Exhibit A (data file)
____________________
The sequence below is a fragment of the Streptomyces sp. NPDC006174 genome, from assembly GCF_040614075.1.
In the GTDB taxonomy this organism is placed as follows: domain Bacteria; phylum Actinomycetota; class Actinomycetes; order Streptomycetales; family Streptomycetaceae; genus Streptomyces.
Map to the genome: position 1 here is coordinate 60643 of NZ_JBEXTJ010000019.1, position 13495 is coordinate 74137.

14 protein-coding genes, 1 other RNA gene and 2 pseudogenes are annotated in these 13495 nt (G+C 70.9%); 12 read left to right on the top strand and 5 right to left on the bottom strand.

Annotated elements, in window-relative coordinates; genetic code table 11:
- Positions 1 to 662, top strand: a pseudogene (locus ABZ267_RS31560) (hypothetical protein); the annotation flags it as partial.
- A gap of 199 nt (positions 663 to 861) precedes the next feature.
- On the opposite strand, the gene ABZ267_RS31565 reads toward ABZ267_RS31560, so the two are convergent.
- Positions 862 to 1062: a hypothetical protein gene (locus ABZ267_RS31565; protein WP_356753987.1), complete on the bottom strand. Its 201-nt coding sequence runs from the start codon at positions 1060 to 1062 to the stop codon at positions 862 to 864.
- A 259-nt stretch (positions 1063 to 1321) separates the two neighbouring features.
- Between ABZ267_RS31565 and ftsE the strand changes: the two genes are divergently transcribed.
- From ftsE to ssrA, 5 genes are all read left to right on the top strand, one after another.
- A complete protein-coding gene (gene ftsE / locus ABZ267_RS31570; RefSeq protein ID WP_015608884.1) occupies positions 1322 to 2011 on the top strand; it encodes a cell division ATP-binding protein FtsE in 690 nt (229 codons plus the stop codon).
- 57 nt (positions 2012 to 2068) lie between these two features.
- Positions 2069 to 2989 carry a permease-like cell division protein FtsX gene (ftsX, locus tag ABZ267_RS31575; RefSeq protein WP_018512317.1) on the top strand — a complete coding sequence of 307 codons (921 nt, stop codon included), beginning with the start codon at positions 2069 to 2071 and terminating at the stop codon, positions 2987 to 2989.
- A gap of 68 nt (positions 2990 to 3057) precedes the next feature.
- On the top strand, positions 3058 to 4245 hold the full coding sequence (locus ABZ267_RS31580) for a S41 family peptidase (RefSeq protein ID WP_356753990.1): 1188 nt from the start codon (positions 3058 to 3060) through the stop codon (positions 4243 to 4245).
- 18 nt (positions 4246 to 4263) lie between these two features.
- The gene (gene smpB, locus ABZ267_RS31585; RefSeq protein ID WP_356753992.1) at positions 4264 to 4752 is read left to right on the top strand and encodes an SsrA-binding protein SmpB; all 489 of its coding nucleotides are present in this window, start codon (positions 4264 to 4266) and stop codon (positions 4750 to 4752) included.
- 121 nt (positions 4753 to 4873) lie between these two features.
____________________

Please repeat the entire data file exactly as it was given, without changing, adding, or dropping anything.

The sequence below is a fragment of the Streptomyces sp. NPDC006174 genome, from assembly GCF_040614075.1.
In the GTDB taxonomy this organism is placed as follows: domain Bacteria; phylum Actinomycetota; class Actinomycetes; order Streptomycetales; family Streptomycetaceae; genus Streptomyces.
Map to the genome: position 1 here is coordinate 60643 of NZ_JBEXTJ010000019.1, position 13495 is coordinate 74137.

14 protein-coding genes, 1 other RNA gene and 2 pseudogenes are annotated in these 13495 nt (G+C 70.9%); 12 read left to right on the top strand and 5 right to left on the bottom strand.

Annotated elements, in window-relative coordinates; genetic code table 11:
- Positions 1 to 662, top strand: a pseudogene (locus ABZ267_RS31560) (hypothetical protein); the annotation flags it as partial.
- A gap of 199 nt (positions 663 to 861) precedes the next feature.
- On the opposite strand, the gene ABZ267_RS31565 reads toward ABZ267_RS31560, so the two are convergent.
- Positions 862 to 1062: a hypothetical protein gene (locus ABZ267_RS31565; protein WP_356753987.1), complete on the bottom strand. Its 201-nt coding sequence runs from the start codon at positions 1060 to 1062 to the stop codon at positions 862 to 864.
- A 259-nt stretch (positions 1063 to 1321) separates the two neighbouring features.
- Between ABZ267_RS31565 and ftsE the strand changes: the two genes are divergently transcribed.
- From ftsE to ssrA, 5 genes are all read left to right on the top strand, one after another.
- A complete protein-coding gene (gene ftsE / locus ABZ267_RS31570; RefSeq protein ID WP_015608884.1) occupies positions 1322 to 2011 on the top strand; it encodes a cell division ATP-binding protein FtsE in 690 nt (229 codons plus the stop codon).
- 57 nt (positions 2012 to 2068) lie between these two features.
- Positions 2069 to 2989 carry a permease-like cell division protein FtsX gene (ftsX, locus tag ABZ267_RS31575; RefSeq protein WP_018512317.1) on the top strand — a complete coding sequence of 307 codons (921 nt, stop codon included), beginning with the start codon at positions 2069 to 2071 and terminating at the stop codon, positions 2987 to 2989.
- A gap of 68 nt (positions 2990 to 3057) precedes the next feature.
- On the top strand, positions 3058 to 4245 hold the full coding sequence (locus ABZ267_RS31580) for a S41 family peptidase (RefSeq protein ID WP_356753990.1): 1188 nt from the start codon (positions 3058 to 3060) through the stop codon (positions 4243 to 4245).
- 18 nt (positions 4246 to 4263) lie between these two features.
- The gene (gene smpB, locus ABZ267_RS31585; RefSeq protein ID WP_356753992.1) at positions 4264 to 4752 is read left to right on the top strand and encodes an SsrA-binding protein SmpB; all 489 of its coding nucleotides are present in this window, start codon (positions 4264 to 4266) and stop codon (positions 4750 to 4752) included.
- 121 nt (positions 4753 to 4873) lie between these two features.